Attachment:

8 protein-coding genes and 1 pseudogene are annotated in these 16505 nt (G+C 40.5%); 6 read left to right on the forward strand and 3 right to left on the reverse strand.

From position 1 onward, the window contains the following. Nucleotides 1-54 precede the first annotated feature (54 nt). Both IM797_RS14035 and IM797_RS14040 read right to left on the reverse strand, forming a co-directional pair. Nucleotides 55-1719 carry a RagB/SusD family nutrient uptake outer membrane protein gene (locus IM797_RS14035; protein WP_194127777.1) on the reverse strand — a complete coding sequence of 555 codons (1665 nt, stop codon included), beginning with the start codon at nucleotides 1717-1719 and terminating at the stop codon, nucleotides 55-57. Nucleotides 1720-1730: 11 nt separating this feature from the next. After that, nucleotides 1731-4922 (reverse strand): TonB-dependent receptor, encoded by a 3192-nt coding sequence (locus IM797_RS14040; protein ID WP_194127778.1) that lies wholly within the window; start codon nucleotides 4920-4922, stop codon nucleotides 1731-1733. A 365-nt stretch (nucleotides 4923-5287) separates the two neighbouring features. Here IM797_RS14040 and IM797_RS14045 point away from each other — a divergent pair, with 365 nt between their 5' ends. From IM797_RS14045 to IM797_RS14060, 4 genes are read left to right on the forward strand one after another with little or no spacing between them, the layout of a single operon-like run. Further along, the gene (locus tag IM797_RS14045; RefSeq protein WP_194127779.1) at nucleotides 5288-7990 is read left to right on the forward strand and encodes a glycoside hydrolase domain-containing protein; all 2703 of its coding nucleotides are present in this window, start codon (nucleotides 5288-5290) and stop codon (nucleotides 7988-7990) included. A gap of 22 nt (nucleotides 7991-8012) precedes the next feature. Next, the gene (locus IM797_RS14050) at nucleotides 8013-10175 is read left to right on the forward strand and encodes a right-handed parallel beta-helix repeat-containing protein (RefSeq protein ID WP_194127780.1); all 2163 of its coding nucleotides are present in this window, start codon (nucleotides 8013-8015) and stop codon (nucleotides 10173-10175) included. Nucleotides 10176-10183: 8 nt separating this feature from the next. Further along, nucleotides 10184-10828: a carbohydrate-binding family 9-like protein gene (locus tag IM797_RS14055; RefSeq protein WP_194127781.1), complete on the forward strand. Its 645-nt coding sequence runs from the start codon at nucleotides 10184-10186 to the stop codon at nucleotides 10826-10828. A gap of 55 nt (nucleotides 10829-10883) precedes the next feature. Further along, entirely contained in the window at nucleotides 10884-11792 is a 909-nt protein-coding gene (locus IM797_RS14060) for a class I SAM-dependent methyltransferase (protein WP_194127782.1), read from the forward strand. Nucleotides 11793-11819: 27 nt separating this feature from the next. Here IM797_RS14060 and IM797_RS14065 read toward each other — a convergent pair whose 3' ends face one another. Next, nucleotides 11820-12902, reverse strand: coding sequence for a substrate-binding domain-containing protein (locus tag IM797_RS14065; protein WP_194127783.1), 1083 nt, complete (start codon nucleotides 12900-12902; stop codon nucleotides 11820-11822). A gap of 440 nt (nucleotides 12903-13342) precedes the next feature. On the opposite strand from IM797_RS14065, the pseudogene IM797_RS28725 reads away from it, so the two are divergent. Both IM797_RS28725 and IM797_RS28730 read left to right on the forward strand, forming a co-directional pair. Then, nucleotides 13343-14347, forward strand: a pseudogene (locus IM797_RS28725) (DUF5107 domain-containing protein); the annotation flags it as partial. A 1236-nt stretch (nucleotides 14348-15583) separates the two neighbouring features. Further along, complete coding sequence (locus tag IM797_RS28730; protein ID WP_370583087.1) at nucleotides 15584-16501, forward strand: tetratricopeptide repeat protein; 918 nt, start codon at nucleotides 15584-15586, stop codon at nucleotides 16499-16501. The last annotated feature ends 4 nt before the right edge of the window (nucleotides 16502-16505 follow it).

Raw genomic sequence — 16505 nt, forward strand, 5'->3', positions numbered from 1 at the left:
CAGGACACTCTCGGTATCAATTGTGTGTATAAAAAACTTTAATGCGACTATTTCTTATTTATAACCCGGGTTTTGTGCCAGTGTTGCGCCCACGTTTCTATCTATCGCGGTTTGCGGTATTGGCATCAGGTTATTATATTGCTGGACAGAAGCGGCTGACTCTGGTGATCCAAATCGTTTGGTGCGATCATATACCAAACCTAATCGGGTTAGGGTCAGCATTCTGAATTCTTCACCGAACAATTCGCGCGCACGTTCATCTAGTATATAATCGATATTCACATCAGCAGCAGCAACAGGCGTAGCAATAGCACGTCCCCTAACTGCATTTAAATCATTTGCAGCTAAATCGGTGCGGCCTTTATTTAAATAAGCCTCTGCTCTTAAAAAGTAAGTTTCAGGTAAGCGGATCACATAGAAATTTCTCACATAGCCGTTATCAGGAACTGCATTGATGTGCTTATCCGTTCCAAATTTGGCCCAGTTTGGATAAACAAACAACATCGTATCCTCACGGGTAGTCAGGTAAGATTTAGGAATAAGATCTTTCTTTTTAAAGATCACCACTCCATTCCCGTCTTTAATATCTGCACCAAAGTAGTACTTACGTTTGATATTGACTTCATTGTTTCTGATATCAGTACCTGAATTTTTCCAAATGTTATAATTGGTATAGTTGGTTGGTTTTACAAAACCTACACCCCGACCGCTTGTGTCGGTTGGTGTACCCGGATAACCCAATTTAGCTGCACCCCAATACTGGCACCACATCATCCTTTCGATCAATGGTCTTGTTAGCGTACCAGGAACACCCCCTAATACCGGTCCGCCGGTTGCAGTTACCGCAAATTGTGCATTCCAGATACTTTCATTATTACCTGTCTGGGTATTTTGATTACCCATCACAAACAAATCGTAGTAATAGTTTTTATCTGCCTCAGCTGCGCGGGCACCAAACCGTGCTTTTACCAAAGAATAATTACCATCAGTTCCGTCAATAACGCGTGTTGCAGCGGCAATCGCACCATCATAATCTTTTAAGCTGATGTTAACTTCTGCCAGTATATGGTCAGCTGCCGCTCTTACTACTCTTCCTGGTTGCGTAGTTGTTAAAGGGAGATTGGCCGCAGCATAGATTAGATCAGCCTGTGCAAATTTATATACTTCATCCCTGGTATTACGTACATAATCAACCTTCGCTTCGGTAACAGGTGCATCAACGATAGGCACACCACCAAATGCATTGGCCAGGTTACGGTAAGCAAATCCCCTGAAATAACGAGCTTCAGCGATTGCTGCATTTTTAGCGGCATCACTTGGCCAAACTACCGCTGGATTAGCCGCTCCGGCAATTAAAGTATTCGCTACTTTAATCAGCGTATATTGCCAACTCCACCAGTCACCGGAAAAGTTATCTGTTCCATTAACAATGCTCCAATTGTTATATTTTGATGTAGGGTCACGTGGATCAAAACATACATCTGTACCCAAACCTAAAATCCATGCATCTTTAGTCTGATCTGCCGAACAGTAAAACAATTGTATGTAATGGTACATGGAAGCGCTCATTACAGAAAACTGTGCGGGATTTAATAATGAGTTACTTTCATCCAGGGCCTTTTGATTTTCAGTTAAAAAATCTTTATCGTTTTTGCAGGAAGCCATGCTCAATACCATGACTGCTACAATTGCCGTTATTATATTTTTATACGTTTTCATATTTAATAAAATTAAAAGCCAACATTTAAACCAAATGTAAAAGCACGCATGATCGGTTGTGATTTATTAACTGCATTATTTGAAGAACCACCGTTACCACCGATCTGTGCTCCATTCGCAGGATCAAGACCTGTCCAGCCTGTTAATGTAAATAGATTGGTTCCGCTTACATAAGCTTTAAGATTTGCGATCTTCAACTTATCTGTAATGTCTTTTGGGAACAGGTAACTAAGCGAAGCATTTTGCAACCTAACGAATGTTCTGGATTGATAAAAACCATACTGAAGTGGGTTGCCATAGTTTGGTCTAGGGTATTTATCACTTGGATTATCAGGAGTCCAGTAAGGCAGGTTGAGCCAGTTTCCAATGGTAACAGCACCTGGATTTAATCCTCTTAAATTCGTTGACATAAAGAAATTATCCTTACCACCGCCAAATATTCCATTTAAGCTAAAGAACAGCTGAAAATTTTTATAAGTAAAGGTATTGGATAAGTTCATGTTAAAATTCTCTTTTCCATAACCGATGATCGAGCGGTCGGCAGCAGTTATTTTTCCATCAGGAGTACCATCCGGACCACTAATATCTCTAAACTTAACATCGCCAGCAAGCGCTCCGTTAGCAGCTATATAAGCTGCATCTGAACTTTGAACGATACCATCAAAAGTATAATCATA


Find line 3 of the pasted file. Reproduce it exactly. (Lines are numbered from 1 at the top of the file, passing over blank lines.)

Raw genomic sequence — 16505 nt, forward strand, 5'->3', positions numbered from 1 at the left: